HF 4598

Arteriogram Interventional Radiology

Your doctor has scheduled an arteriogram to be done:

Date: ______________________________
Time: ______________________________

This handout will tell you about the test, how to get ready and after care. Our clinic will contact you to answer any questions you may have.

An Arteriogram

It is a test that includes a series of x-ray pictures. They are shown in real time on tv screens in an x-ray room. We use contrast (x-ray dye) to take the pictures. The contrast allows the doctor to see how blood flows through the blood vessels (arteries) in certain parts of the body.

We use this test to check the blood flow through an artery. Your doctor may want this test done to check blood flow before surgery or to look for blockage.

Getting Ready

You will need someone to drive you home. You should not drive or make important decisions for 24 hours after the test.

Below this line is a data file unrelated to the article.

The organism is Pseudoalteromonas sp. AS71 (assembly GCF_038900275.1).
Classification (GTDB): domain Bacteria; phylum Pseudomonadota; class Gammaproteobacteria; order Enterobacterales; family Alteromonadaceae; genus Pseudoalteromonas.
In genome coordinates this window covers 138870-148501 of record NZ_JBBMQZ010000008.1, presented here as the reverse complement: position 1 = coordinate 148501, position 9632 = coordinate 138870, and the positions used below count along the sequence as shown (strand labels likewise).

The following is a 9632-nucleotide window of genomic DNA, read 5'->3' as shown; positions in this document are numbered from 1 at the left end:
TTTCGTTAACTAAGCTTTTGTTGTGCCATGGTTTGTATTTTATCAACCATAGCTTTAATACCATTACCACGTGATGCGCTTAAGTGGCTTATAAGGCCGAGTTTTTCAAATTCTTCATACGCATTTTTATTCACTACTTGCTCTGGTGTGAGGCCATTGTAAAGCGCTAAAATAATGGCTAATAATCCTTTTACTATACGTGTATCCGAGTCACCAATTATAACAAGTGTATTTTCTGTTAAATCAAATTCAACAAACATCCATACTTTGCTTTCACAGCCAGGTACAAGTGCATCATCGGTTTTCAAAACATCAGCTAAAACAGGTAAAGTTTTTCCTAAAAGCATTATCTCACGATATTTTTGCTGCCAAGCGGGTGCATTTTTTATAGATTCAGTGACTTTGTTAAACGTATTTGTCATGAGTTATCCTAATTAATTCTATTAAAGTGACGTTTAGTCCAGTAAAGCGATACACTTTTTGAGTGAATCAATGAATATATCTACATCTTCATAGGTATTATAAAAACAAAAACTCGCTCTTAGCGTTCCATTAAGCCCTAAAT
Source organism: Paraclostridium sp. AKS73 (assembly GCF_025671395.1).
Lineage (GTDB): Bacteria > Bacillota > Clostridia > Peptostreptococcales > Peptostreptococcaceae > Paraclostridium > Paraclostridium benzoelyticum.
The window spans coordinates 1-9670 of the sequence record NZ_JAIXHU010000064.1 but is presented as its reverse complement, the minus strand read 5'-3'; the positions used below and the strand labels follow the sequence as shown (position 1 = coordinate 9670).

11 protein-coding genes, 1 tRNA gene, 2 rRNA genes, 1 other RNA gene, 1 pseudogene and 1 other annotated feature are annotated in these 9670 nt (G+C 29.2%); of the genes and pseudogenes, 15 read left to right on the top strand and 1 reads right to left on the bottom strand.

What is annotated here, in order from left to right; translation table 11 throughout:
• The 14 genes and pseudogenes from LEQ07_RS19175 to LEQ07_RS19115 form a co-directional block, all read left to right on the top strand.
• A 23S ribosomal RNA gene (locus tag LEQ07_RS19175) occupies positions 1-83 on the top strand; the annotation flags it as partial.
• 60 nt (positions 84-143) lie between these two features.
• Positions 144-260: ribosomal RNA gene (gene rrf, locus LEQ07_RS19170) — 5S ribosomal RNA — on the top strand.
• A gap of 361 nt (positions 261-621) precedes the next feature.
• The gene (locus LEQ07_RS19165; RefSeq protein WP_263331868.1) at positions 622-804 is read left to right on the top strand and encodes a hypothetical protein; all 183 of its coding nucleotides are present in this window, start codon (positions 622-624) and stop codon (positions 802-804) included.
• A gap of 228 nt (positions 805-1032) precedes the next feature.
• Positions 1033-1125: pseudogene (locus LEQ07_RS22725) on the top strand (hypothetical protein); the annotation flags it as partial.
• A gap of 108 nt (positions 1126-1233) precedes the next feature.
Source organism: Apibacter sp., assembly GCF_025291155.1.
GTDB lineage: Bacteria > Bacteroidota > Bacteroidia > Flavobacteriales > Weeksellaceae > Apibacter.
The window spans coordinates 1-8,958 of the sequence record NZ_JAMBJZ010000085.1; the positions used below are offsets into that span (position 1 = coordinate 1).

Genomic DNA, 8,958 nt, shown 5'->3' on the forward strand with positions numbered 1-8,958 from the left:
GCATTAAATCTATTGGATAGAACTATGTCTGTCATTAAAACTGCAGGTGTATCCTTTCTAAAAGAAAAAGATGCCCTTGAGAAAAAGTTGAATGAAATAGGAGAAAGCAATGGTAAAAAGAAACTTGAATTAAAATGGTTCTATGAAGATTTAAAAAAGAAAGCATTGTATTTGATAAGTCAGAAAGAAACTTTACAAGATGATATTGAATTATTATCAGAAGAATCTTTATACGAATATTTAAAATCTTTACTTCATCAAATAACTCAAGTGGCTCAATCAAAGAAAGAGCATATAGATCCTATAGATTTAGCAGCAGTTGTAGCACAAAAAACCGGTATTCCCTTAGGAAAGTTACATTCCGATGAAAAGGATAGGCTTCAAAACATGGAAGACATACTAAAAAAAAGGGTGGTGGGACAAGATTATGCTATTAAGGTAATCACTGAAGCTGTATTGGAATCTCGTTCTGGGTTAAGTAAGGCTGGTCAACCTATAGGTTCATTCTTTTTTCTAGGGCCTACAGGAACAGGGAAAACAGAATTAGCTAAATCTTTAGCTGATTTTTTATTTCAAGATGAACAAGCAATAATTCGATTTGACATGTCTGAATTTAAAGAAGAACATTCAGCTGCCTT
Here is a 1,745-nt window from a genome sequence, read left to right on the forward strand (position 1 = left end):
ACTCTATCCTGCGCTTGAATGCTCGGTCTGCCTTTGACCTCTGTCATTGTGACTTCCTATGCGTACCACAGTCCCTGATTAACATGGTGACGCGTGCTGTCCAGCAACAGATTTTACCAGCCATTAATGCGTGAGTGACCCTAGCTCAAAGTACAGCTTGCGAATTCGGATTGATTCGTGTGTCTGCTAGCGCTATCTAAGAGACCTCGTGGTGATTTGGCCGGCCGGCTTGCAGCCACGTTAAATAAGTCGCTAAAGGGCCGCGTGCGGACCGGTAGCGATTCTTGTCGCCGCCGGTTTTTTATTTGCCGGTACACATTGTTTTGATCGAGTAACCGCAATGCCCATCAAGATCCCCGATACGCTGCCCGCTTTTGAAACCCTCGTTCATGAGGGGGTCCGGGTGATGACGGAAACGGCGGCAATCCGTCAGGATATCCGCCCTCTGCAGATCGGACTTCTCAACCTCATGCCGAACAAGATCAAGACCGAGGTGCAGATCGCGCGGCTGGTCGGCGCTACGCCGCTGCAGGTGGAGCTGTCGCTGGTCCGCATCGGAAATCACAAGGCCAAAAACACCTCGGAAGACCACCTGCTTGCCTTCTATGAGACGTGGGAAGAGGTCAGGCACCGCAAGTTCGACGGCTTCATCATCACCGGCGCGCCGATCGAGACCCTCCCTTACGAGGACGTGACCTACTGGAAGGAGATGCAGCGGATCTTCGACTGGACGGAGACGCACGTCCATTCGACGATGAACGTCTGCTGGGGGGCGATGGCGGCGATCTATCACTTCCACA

Have someone stay with you that night in case you need medical care right away.


If you take a blood thinner such as Coumadin (warfarin), aspirin, Xarelto, Eliquis, or Plavix please contact the doctor who prescribes this before your test. Most people must stop this type of medicine several days before.

If you take insulin, we will need to know what kind you take so we can tell you how much to take the morning of the test.

Most often, if you take long-acting insulin in the morning, you should take ½ the dose on the morning of the test.

Most often, if you take short acting insulin in the morning, you should not take it.

If you take Glucophage (metformin) for diabetes you should not take this the day of the test and for 48 hours after the test.

Day of Test

  • Do not eat solid foods 6 hours before the exam. You may drink clear liquids (fluid you can see through) until 4 hours before the exam.

  • Take your oral medicine on schedule with a small sip of water.

  • Go to the Radiology Prep area.

  • The radiologist will talk with you about the test and have you sign a consent form.

  • An IV catheter will be started in your arm to give you fluids.

  • We will listen to your heart and lungs to make sure you can safely be sedated.